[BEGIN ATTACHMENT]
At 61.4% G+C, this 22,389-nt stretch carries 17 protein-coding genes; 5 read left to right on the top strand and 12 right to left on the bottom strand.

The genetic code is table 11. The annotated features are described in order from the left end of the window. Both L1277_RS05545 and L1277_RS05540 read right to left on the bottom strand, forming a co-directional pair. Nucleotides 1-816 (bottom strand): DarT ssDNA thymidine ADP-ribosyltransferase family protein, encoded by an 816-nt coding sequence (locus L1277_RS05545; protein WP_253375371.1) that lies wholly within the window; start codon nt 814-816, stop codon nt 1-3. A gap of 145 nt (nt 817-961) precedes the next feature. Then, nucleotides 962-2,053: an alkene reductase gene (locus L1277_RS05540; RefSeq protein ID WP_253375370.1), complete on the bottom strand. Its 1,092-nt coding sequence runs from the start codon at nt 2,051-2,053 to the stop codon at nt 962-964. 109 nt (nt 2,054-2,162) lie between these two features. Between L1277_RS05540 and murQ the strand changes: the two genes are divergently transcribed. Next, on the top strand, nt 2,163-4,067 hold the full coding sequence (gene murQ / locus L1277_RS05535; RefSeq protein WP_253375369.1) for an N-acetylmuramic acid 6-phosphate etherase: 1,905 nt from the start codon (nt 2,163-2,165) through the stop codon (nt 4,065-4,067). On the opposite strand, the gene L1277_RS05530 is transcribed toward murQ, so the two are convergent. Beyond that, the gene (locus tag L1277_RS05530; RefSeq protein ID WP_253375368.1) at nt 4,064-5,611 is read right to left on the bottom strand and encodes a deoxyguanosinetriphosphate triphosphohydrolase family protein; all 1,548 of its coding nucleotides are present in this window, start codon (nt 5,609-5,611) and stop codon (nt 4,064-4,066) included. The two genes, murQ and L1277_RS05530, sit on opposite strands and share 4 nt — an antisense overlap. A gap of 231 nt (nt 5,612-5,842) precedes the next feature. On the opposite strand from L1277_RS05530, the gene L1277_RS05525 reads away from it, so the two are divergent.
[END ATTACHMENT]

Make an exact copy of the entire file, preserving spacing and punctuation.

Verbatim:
At 61.4% G+C, this 22,389-nt stretch carries 17 protein-coding genes; 5 read left to right on the top strand and 12 right to left on the bottom strand.

The genetic code is table 11. The annotated features are described in order from the left end of the window. Both L1277_RS05545 and L1277_RS05540 read right to left on the bottom strand, forming a co-directional pair. Nucleotides 1-816 (bottom strand): DarT ssDNA thymidine ADP-ribosyltransferase family protein, encoded by an 816-nt coding sequence (locus L1277_RS05545; protein WP_253375371.1) that lies wholly within the window; start codon nt 814-816, stop codon nt 1-3. A gap of 145 nt (nt 817-961) precedes the next feature. Then, nucleotides 962-2,053: an alkene reductase gene (locus L1277_RS05540; RefSeq protein ID WP_253375370.1), complete on the bottom strand. Its 1,092-nt coding sequence runs from the start codon at nt 2,051-2,053 to the stop codon at nt 962-964. 109 nt (nt 2,054-2,162) lie between these two features. Between L1277_RS05540 and murQ the strand changes: the two genes are divergently transcribed. Next, on the top strand, nt 2,163-4,067 hold the full coding sequence (gene murQ / locus L1277_RS05535; RefSeq protein WP_253375369.1) for an N-acetylmuramic acid 6-phosphate etherase: 1,905 nt from the start codon (nt 2,163-2,165) through the stop codon (nt 4,065-4,067). On the opposite strand, the gene L1277_RS05530 is transcribed toward murQ, so the two are convergent. Beyond that, the gene (locus tag L1277_RS05530; RefSeq protein ID WP_253375368.1) at nt 4,064-5,611 is read right to left on the bottom strand and encodes a deoxyguanosinetriphosphate triphosphohydrolase family protein; all 1,548 of its coding nucleotides are present in this window, start codon (nt 5,609-5,611) and stop codon (nt 4,064-4,066) included. The two genes, murQ and L1277_RS05530, sit on opposite strands and share 4 nt — an antisense overlap. A gap of 231 nt (nt 5,612-5,842) precedes the next feature. On the opposite strand from L1277_RS05530, the gene L1277_RS05525 reads away from it, so the two are divergent.